Finally, rookie Bakersfield goaltender, Shane Starrett is a great pick for the Baz Memorial as the leagues top netminder. With an incredible stretch of 14 consecutive wins to kick off the New Year, a top-5 save percentage, and four shutouts, he’ll be up against Charlotte Checker’s backstop and Carolina Hurricanes prospect, Alex Nedeljkovic for the hardware.



Just a month ago now, in early March, we reviewed the NHL trade deadline and how it impacted the AHL. Since being moved, a couple of players have managed to get traction with their new squad while others have been left in the dust.


Carl Grundstrom in particular has certainly found a groove with both the LA Kings and the Ontario Reign. The trade alone had made a positive impact on the former Maple Leaf prospect’s outlook, but his success since being dealt makes his file look that much more intriguing. With the Kings making him a regular on the NHL squad at this point in the season, don’t be surprised to see him retain an NHL role into next fall, with plenty of opportunity to work his way up the lineup.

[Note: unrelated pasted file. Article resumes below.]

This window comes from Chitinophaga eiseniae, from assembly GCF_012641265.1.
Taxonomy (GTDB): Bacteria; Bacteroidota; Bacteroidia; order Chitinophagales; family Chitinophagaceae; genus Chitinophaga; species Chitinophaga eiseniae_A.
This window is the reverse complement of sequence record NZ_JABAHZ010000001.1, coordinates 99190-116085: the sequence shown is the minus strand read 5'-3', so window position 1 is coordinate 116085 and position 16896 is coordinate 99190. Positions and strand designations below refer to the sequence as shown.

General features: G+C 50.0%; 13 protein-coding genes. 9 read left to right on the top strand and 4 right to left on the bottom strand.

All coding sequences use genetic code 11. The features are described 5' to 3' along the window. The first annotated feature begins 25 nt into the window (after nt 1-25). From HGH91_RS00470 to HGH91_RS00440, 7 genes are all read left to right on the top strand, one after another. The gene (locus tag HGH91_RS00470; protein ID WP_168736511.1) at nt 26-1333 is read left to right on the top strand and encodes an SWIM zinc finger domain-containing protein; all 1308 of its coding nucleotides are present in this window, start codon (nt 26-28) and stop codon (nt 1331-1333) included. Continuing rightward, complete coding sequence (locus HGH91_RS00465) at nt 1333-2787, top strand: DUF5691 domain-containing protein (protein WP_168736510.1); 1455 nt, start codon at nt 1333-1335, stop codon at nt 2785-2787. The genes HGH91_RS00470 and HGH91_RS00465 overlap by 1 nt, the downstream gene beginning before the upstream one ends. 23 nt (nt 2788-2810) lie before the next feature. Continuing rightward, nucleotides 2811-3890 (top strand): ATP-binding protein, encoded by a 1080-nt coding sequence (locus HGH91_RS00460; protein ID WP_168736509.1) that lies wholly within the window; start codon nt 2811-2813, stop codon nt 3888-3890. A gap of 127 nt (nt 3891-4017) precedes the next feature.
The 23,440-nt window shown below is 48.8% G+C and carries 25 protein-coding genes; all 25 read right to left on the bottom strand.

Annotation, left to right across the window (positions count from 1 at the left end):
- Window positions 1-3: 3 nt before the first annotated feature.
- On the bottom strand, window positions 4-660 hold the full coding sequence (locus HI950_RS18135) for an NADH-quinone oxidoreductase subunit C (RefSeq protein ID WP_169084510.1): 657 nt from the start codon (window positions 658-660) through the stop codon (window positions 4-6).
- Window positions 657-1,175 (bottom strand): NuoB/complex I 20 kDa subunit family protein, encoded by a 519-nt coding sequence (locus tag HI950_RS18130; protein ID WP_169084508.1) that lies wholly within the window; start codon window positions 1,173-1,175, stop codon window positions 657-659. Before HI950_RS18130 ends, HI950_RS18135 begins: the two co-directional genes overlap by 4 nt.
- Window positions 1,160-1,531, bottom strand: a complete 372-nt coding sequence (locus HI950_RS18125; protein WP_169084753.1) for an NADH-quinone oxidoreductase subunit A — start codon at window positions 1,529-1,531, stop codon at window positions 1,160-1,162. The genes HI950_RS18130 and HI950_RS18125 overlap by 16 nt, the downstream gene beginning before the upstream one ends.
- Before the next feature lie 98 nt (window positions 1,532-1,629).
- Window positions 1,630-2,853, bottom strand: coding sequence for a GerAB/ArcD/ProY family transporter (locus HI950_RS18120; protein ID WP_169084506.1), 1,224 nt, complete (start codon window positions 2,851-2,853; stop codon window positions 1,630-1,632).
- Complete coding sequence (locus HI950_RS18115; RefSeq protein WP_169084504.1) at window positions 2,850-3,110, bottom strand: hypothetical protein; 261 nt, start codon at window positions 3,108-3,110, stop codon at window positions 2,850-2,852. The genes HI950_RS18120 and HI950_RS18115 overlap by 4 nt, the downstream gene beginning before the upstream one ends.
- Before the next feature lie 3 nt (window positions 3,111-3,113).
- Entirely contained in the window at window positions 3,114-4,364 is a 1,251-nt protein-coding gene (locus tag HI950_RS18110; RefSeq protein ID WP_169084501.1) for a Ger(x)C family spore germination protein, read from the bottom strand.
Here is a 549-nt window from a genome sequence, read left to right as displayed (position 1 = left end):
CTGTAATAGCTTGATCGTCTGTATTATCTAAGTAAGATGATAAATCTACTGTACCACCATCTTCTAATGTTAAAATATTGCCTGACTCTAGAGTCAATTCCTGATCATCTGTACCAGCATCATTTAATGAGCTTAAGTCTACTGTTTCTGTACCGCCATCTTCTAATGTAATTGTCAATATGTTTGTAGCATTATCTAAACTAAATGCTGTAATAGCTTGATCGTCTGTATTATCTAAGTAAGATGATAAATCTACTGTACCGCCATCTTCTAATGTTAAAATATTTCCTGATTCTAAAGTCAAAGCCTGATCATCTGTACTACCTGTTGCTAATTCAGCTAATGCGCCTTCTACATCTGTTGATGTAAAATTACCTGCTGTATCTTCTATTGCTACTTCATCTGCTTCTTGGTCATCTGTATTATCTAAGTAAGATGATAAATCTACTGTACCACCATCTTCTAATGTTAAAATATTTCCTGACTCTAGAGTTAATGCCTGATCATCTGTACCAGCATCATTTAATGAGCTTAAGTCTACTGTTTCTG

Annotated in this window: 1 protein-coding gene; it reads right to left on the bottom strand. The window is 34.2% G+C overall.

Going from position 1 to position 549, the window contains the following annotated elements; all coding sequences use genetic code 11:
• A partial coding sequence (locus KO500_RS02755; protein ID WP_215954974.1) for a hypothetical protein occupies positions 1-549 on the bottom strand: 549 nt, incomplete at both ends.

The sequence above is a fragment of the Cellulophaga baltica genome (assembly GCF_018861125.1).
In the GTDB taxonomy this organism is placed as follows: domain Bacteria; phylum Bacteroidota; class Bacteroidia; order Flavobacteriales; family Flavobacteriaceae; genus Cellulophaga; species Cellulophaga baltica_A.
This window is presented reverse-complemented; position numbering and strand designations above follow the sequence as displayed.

Twenty-five year old JS Dea is another tradee who hasn’t missed a beat since the deadline. Coming over from the Penguins organization, Dea has been on a tear with the Springfield Thunderbirds, averaging better than a point per game since February. If Florida’s offseason leaves holes in their NHL roster, expect the long-time fringe prospect to get a one of his last kicks at the can.


One player who has experienced serious regression since the deadline is twenty-three year old Darren Raddysh. Elder brother of Syracuse Crunch forward, Taylor, Darren was moved to the Rangers organization at the deadline. In his 18 games since the shuffle, Darren has added only two helpers for the Hartford Wolfpack, making his outlook with the organization look quite bleak. With competition from top prospects such as Libor Hajek, John Gilmour, and K’Andre Miller, Raddysh will likely hold minimal fantasy value in the short-term, and next to none past 2021.


The AHL playoffs will get started in a week, stay up-to-date with the Calder Cup Playoff picture here. Thanks for reading, and as always, you can find me on Twitter to discuss today’s or past articles @olaf1393.





Name Fantasy Upside NHL Certainty
Fabian Lysell 8.5 9.0
Jakub Lauko 6.0 6.0
Matthew Poitras 7.5 7.5
Alexander Nikishin 9.0 9.3
Alexander Rykov 7.0 7.5
Justin Robidas 5.5 4.5
Zion Nybeck 8.0 3.0
David Kase 4.0 6.0
Jacob Julien 6.5 6.0
Anton Johannesson 3.0 3.0